MEGAN BASHAM, HOST: It’s Wednesday the 21st of August, 2019. Glad to have you along for today’s edition of The World and Everything in It. Good morning, I’m Megan Basham.
MARY REICHARD, HOST: And I’m Mary Reichard. It’s time for Washington Wednesday.
Last week the Trump administration proposed a new rule that would broaden protections for religious organizations contracting with the federal government.
Here now to break that down for us is Labor Department official Craig Leen. He’s the director of the office of federal contract compliance programs.
Director Leen, thank you for coming on the program today.
LEEN: Hello! It’s good to be here with you today.
REICHARD: Before we get to the new rule, I’d like to start with a bit of the history on this issue. What was the government policy up until 2014, and how did it change at that point?
LEEN: Well, the concern that OFCCP saw—and it’s reflected in the notice of proposed rule making [NPRM]—is that on our public website and also just generally, the way that we interpreted the religious exemption that currently exists was more narrow than what Title VII would allow and what the existing case law would allow.
Basically it said that a religious organization could favor in employment people based on their religion. But by religion it meant their nominal religion. So a Catholic organization would favor in employment Catholic individuals. A Jewish organization could favor in employment Jewish individuals.
But what it didn’t address was that religion—based on existing case law in Title VII—also refers to belief and conduct. And that religion is more comprehensive and broader than simply the nominal religion of the employee.
So, my goal as OFCCP director was to put together an NPRM for public comment, which was similar, by the way, to the directive I issued a year ago, that basically brings OFCCP practice and procedure to be consistent—makes it consistent with applicable law. That is our goal.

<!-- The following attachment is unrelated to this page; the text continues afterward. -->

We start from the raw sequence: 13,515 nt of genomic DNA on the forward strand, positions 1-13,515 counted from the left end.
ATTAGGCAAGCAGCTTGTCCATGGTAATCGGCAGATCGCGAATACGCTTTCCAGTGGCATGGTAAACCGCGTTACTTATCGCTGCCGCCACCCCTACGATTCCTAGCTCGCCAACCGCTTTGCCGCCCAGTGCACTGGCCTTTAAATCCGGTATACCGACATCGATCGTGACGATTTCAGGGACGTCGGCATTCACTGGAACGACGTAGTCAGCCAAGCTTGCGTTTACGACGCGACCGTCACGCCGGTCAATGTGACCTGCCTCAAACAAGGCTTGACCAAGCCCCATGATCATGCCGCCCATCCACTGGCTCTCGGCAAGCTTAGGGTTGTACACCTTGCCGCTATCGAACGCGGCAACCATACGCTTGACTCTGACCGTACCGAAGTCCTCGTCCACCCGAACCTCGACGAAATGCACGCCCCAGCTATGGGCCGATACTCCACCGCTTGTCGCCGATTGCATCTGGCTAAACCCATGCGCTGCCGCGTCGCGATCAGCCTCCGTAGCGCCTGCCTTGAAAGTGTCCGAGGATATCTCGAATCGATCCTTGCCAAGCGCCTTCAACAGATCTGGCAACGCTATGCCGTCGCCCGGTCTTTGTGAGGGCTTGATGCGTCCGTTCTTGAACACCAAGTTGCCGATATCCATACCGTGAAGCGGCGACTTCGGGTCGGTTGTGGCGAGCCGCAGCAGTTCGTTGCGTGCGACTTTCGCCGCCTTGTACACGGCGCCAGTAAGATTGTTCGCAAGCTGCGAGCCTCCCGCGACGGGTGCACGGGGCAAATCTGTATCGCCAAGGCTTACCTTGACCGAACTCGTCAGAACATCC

And of course we are open to public comment on this and we welcome comments—positive or negative—because we would like to make sure that we get it right.
REICHARD: In the Labor Department’s press release, it cited three recent Supreme Court cases that we’ve covered here on this program: The 2014 Hobby Lobby case, Trinity Lutheran in 2017, and the Masterpiece Cakeshop case from last year.
How did these legal precedents shape this proposed rule?
LEEN: Well, those three legal precedents are mentioned directly in the NPRM and they’re also mentioned in the directive I issued last year on the religious employer exemption.
And the reason why we cite them is because we believe it shows where the Supreme Court is going on this issue. And those cases basically establish that a religious organization cannot be restricted from being able to participate in procurement based on their religious character. They shouldn’t have to sacrifice it to be a federal contractor.
Likewise, I mean, those cases were in different areas, but they all stood for that principle that you couldn’t condition a public benefit or a public right or a public ability to be a contractor—which is the context we’re talking about here—based on giving up part of their religious character.